Wednesday, August 15, 2012
American Lawyer: The Juris Doctor is 'Versatile' Thanks Mainly to Numerous Logical Fallacies, by Matt Leicher:
ThIn September 2011, U.S. News and World Report published a blog post titled, "In Tough Job Market, Law Grads Use J.D.s for Nonlegal Work," which unselfconsciously promoted cartooning, training service dogs, and working on a wind farm as "nontraditional" careers some University of Texas Law School graduates have found themselves in over the years. ... It's time to put the "versatile juris doctor" argument to rest before it becomes entrenched.
The versatile J.D. argument essentially states, "Graduate found good nonlaw job after law school; therefore, law school helped Graduate obtain nonlaw job." This is a post hoc ergo propter hoc fallacy that one usually learns in low-level college logic courses. To show that the J.D. contributed to a graduate's current position, those arguing this must show that (a) the graduate's job either requires a J.D. or the substantive knowledge taught in law school, and (b) the knowledge gained in law school can't be easily acquired anywhere else. ...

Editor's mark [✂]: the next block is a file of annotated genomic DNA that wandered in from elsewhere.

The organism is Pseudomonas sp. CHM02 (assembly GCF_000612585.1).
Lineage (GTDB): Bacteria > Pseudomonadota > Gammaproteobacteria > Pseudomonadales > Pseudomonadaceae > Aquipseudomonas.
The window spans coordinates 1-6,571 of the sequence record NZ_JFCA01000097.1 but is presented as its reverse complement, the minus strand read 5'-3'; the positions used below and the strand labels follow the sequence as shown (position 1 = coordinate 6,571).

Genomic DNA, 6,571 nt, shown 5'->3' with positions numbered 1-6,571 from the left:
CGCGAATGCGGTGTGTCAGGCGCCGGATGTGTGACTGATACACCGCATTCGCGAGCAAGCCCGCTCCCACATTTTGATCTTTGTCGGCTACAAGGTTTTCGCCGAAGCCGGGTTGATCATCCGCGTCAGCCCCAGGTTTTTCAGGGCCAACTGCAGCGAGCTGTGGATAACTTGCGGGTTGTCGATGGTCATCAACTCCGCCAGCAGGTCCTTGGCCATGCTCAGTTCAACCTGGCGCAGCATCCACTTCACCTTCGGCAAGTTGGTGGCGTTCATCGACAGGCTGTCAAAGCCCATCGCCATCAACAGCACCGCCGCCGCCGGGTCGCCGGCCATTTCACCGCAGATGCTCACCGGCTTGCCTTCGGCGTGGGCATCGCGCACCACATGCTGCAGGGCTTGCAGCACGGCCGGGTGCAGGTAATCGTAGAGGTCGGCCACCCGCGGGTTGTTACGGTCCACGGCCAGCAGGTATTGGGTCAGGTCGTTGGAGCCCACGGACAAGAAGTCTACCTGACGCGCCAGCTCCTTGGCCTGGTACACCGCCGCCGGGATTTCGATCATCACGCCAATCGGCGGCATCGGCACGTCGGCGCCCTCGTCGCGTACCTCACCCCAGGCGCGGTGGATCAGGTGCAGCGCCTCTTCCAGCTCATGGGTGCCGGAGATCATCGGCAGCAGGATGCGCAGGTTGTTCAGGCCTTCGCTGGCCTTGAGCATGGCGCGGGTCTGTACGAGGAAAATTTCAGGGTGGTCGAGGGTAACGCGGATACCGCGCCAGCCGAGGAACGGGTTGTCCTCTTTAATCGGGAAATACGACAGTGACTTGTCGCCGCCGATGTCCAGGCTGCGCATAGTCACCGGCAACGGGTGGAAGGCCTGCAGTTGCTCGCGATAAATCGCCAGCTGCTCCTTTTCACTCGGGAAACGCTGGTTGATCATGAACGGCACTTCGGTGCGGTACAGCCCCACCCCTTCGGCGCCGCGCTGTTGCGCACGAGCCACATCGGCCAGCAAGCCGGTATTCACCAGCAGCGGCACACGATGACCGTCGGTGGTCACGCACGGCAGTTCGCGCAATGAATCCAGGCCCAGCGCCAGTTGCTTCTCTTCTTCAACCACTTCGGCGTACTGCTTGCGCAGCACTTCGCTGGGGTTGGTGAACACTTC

Neither law schools nor the ABA caused the stock bubble, housing bubble, trade deficit, credential inflation, and wage stagnation for educated Americans that are causing so much hardship for recent law school graduates, but ignoring factors that dilute legal education's value and leaning on numerous logical fallacies to deny those factors is inexcusable. Regardless of what U.S. News wants us to believe, the onus is on law schools to demonstrate they are adding value for their costs, and their resistance to doing so indicates they are no longer worthy of access to federal student loans and public subsidies.
- Above the Law, Your J.D. Didn’t Build That